A long-distance runner can develop hematuria arising from mucosal lesions in the urinary bladder.


Clinical features:

(1) presence of hematuria following a long-distance run (marathon, etc)

(2) noticed in the first urine passed after the run

(3) may be profuse with small blood clots

(4) usually clears within 24 hours

(5) absence of hematuria at other times

(6) cystoscopy shows bladder mucosal contusions between the ureteral orifices, around the ureters and along the posterior wall of the internal urethral meatus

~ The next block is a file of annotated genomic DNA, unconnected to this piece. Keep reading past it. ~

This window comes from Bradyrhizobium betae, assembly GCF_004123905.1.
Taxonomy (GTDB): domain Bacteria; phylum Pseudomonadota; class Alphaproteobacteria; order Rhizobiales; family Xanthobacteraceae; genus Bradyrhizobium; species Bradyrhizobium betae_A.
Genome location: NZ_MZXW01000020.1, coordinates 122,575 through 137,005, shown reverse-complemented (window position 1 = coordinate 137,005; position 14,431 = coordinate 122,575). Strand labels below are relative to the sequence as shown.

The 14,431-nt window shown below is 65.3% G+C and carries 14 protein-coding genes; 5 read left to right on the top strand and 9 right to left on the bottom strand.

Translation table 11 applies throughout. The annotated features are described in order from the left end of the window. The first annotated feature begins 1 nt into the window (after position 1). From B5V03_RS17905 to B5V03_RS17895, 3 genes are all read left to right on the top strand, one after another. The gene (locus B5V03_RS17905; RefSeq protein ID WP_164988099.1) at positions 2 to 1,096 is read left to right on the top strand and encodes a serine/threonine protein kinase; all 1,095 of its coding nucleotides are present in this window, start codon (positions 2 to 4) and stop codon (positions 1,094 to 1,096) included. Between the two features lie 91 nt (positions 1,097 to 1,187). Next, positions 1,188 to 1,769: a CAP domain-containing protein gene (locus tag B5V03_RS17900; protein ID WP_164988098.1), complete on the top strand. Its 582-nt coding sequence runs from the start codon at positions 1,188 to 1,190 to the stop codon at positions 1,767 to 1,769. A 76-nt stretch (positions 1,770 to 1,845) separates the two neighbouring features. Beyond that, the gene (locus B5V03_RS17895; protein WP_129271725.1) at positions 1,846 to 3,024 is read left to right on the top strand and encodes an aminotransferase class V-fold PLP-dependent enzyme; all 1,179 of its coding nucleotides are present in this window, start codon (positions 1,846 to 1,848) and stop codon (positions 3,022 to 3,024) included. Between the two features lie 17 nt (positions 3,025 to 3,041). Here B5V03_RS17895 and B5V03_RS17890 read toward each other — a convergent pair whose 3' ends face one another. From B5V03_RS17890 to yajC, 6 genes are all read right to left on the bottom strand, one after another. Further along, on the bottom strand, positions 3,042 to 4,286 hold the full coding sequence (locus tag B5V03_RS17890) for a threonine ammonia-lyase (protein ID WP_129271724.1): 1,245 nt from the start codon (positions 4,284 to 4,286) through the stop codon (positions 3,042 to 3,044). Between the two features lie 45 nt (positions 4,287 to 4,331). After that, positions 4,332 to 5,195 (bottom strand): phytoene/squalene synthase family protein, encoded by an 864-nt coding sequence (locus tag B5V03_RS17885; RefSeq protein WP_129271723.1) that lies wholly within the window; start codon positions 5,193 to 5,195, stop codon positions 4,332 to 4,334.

Risk factors:

(1) little or no urine in the bladder during the race (urine cushions the mucosa)

(2) aspirin or other drug associated with bleeding

(3) history of runner's hematuria in the past


Differential diagnosis:

(1) myoglobinuria

(2) hemoglobinuria (secondary to runner's hemolysis, see above)

(3) bleeding from a kidney or renal pelvis


To read more or access our algorithms and calculators, please log in or register.